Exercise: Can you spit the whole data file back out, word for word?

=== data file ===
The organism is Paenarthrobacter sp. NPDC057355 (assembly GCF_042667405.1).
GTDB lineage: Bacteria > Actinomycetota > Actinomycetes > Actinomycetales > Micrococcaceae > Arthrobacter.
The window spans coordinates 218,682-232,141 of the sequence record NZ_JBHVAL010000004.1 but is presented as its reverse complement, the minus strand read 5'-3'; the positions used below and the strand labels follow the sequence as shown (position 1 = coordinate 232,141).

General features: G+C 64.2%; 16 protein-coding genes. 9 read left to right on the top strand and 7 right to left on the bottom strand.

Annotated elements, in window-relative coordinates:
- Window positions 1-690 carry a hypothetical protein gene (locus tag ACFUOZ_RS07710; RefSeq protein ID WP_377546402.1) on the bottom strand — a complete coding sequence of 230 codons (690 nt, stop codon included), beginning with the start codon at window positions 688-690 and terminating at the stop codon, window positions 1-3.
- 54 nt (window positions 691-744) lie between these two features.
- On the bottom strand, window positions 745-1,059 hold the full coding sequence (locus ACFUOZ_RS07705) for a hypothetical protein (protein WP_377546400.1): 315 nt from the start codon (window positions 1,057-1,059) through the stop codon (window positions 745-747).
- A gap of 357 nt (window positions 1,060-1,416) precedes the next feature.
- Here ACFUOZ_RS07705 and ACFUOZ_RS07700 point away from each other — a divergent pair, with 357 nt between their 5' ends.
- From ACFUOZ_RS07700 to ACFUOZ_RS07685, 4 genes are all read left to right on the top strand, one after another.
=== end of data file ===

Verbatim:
The organism is Paenarthrobacter sp. NPDC057355 (assembly GCF_042667405.1).
GTDB lineage: Bacteria > Actinomycetota > Actinomycetes > Actinomycetales > Micrococcaceae > Arthrobacter.
The window spans coordinates 218,682-232,141 of the sequence record NZ_JBHVAL010000004.1 but is presented as its reverse complement, the minus strand read 5'-3'; the positions used below and the strand labels follow the sequence as shown (position 1 = coordinate 232,141).

General features: G+C 64.2%; 16 protein-coding genes. 9 read left to right on the top strand and 7 right to left on the bottom strand.

Annotated elements, in window-relative coordinates:
- Window positions 1-690 carry a hypothetical protein gene (locus tag ACFUOZ_RS07710; RefSeq protein ID WP_377546402.1) on the bottom strand — a complete coding sequence of 230 codons (690 nt, stop codon included), beginning with the start codon at window positions 688-690 and terminating at the stop codon, window positions 1-3.
- 54 nt (window positions 691-744) lie between these two features.
- On the bottom strand, window positions 745-1,059 hold the full coding sequence (locus ACFUOZ_RS07705) for a hypothetical protein (protein WP_377546400.1): 315 nt from the start codon (window positions 1,057-1,059) through the stop codon (window positions 745-747).
- A gap of 357 nt (window positions 1,060-1,416) precedes the next feature.
- Here ACFUOZ_RS07705 and ACFUOZ_RS07700 point away from each other — a divergent pair, with 357 nt between their 5' ends.
- From ACFUOZ_RS07700 to ACFUOZ_RS07685, 4 genes are all read left to right on the top strand, one after another.